Argentine bondholder’s quest for justice


Does a true democratic leader steal from her people?

Cristina Kirchner, the president of Argentina, recently was in the United States to assume the role of rotating president of the U.N. Security Council. My president used this bully pulpit to criticize the United Kingdom over its claims to the Falkland Islands and to complain to U.N. Secretary General Ban Ki-moon about the U.S. government’s alleged spying activities in Latin America, which she likened to the East German Stasi.

As someone who lost his life savings after investing in Argentine bonds, I’m astounded by the hypocrisy of those who would stand before the world as leaders of a (supposed) great democracy where rule of law prevails, while in reality having stolen from its own people.

The government of Argentina encouraged citizens to invest in the country’s growth, which many of us did. And then once we had purchased sovereign bonds, it failed to honor its contractual payment obligations. It’s as if the U.S. government were encouraging a campaign for U.S. Savings Bonds, and then reneged on its payments when it came time for the bonds to mature. As this scenario unfolded in my country in 2005 (a time when the economy was getting back on its feet), I and others were in disbelief at the government’s classic bait and switch. They used our investments to pay off their friends and supporters while offering small investors (and U.S. holdout investors) a tiny fraction of what we had been guaranteed.

As we had little recourse in the Argentine courts, many of us took our case to New York, where we could hope for a fair judgment. This quest for justice has caused us no end of grief; indeed, today we are vilified in the papers allied with the government as traitors to Argentina.

Nevertheless, today, I’m heartened by last month’s decision by the Second Circuit Court of Appeals. This U.S. court, uncorrupted by cronyism or pressure from Argentina’s government and dedicated to upholding the rule of law, unequivocally affirmed the validity of the bond covenants issued in New York, under New York law. But the fight is not over. It remains to be seen whether my government will abide by the U.S. court’s orders to make us whole. So far, it does not look good.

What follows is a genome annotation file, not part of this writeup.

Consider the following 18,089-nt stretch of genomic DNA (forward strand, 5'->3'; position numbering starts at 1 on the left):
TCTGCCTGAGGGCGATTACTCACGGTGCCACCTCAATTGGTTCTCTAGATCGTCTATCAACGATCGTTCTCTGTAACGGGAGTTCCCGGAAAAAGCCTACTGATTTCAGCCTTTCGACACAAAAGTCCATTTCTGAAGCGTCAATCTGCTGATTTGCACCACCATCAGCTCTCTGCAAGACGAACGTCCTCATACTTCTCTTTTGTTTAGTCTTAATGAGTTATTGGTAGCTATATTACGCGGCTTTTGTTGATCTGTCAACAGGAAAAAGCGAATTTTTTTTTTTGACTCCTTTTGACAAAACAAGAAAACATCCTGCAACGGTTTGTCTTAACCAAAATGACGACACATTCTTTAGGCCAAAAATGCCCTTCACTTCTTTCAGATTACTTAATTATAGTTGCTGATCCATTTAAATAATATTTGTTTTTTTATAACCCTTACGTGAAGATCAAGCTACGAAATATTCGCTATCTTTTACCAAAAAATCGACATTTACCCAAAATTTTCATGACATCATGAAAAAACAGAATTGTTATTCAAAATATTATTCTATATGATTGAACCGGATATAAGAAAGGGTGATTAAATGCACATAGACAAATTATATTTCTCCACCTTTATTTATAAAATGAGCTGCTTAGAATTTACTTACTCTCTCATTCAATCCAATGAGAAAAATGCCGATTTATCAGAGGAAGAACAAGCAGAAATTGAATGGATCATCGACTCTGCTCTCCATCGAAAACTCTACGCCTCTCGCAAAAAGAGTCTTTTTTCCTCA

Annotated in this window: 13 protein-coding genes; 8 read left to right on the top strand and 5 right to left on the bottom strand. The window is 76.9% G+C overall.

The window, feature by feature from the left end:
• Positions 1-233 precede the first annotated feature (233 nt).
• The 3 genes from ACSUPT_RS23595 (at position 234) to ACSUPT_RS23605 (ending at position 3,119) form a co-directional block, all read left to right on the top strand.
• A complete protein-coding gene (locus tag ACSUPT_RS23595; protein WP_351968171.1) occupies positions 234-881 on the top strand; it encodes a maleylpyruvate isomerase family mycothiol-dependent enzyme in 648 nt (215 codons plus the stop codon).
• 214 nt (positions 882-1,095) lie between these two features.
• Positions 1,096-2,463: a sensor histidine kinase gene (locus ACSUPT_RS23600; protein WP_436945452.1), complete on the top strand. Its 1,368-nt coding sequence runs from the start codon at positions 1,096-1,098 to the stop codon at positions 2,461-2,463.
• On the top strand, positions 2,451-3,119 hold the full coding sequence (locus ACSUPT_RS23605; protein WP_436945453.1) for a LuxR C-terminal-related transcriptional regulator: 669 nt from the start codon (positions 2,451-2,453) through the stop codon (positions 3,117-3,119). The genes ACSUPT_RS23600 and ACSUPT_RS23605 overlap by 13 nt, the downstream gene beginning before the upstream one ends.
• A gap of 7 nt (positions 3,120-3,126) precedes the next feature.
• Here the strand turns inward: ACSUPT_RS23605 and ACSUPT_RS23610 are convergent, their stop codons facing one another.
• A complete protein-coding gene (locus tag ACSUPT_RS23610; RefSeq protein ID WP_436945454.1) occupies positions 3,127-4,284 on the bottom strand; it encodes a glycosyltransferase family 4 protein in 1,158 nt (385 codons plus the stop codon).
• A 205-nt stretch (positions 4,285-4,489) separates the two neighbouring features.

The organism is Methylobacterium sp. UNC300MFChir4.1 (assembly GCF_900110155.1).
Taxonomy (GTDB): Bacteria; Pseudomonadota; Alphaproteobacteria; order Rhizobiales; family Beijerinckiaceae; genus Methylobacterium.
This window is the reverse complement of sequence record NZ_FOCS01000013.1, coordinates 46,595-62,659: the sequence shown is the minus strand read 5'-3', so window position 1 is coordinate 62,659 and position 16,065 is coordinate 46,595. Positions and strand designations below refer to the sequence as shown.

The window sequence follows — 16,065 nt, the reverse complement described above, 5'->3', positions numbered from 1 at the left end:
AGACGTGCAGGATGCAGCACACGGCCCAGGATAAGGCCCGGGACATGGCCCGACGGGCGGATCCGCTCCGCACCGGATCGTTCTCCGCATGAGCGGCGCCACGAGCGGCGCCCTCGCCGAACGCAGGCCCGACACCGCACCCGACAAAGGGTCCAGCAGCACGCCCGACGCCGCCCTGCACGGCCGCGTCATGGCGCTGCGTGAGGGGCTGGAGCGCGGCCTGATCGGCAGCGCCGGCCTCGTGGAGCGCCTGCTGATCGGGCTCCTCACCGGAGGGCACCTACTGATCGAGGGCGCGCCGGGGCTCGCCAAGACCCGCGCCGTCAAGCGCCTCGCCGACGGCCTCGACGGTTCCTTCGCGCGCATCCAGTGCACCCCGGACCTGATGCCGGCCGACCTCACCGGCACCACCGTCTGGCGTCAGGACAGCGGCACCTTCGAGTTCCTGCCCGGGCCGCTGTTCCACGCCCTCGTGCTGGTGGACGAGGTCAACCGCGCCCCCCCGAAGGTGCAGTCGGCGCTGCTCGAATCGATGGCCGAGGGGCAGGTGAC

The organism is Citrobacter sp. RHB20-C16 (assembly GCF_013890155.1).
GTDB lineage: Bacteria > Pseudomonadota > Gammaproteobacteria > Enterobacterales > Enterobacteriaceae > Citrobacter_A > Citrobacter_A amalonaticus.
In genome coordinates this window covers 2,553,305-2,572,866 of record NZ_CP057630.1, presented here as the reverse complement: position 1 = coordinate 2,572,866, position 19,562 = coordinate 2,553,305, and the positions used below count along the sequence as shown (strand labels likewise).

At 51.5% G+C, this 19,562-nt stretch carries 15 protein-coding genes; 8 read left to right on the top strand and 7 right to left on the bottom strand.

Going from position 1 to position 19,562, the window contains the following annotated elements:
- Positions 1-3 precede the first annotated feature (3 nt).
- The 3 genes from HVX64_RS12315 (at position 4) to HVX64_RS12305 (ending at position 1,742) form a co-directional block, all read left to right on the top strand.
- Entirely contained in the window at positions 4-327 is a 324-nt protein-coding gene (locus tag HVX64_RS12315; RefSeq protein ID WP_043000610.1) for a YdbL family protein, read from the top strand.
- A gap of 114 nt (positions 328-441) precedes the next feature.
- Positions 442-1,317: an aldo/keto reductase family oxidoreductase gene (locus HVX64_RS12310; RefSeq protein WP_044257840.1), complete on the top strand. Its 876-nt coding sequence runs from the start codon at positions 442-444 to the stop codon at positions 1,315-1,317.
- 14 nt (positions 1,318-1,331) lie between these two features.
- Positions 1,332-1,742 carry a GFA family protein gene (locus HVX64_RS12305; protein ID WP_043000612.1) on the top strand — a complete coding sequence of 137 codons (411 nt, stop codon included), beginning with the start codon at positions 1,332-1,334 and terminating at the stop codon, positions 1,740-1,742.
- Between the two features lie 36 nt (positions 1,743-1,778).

The Argentine government has a tradition of openly defying New York law and has ignored hundreds of court judgments ordering them to pay. In fact, lawyers supporting Argentina compared the U.S. Second Circuit Appeals Court to “a court in Iran” and argued that the Argentine government would no sooner obey the U.S. court than the U.S. government would obey an Iranian court! This defiant posture was well noted by the Second Circuit in their strongly worded ruling.

No one should be swayed by the pretty words of the Argentine government about democracy, the rule of law and such. Those are the words of a government that says one thing, and does another. They laugh at America’s sense of justice and fairness and care not a whit for the common man.

The American court system is our last resort. I still have faith that justice can and shall be done.

Horacio Vázquez is an Argentine bondholder. He lives in Buenos Aires.

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